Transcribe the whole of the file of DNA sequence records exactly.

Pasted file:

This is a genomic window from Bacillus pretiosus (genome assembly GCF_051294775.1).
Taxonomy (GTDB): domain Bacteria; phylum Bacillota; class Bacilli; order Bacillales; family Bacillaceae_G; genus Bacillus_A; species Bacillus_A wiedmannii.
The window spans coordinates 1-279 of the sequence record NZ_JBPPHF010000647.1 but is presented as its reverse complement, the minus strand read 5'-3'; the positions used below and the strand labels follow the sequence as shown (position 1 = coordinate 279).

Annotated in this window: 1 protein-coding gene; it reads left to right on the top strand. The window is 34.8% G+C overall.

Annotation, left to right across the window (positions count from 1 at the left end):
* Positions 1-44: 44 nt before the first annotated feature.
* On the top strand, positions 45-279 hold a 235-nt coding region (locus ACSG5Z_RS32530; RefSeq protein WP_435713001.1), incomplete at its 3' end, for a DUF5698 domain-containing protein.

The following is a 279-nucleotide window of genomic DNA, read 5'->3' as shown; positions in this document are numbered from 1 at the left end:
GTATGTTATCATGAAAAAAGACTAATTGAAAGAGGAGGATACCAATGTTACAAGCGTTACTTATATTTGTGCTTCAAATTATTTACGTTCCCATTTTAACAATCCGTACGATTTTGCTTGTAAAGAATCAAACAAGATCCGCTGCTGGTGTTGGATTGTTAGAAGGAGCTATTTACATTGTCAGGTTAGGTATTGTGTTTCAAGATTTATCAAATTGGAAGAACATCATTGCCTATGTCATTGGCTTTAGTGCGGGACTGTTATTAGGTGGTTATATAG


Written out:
This is a genomic window from Bacillus pretiosus (genome assembly GCF_051294775.1).
Taxonomy (GTDB): domain Bacteria; phylum Bacillota; class Bacilli; order Bacillales; family Bacillaceae_G; genus Bacillus_A; species Bacillus_A wiedmannii.
The window spans coordinates 1-279 of the sequence record NZ_JBPPHF010000647.1 but is presented as its reverse complement, the minus strand read 5'-3'; the positions used below and the strand labels follow the sequence as shown (position 1 = coordinate 279).

Annotated in this window: 1 protein-coding gene; it reads left to right on the top strand. The window is 34.8% G+C overall.

Annotation, left to right across the window (positions count from 1 at the left end):
* Positions 1-44: 44 nt before the first annotated feature.
* On the top strand, positions 45-279 hold a 235-nt coding region (locus ACSG5Z_RS32530; RefSeq protein WP_435713001.1), incomplete at its 3' end, for a DUF5698 domain-containing protein.

The following is a 279-nucleotide window of genomic DNA, read 5'->3' as shown; positions in this document are numbered from 1 at the left end:
GTATGTTATCATGAAAAAAGACTAATTGAAAGAGGAGGATACCAATGTTACAAGCGTTACTTATATTTGTGCTTCAAATTATTTACGTTCCCATTTTAACAATCCGTACGATTTTGCTTGTAAAGAATCAAACAAGATCCGCTGCTGGTGTTGGATTGTTAGAAGGAGCTATTTACATTGTCAGGTTAGGTATTGTGTTTCAAGATTTATCAAATTGGAAGAACATCATTGCCTATGTCATTGGCTTTAGTGCGGGACTGTTATTAGGTGGTTATATAG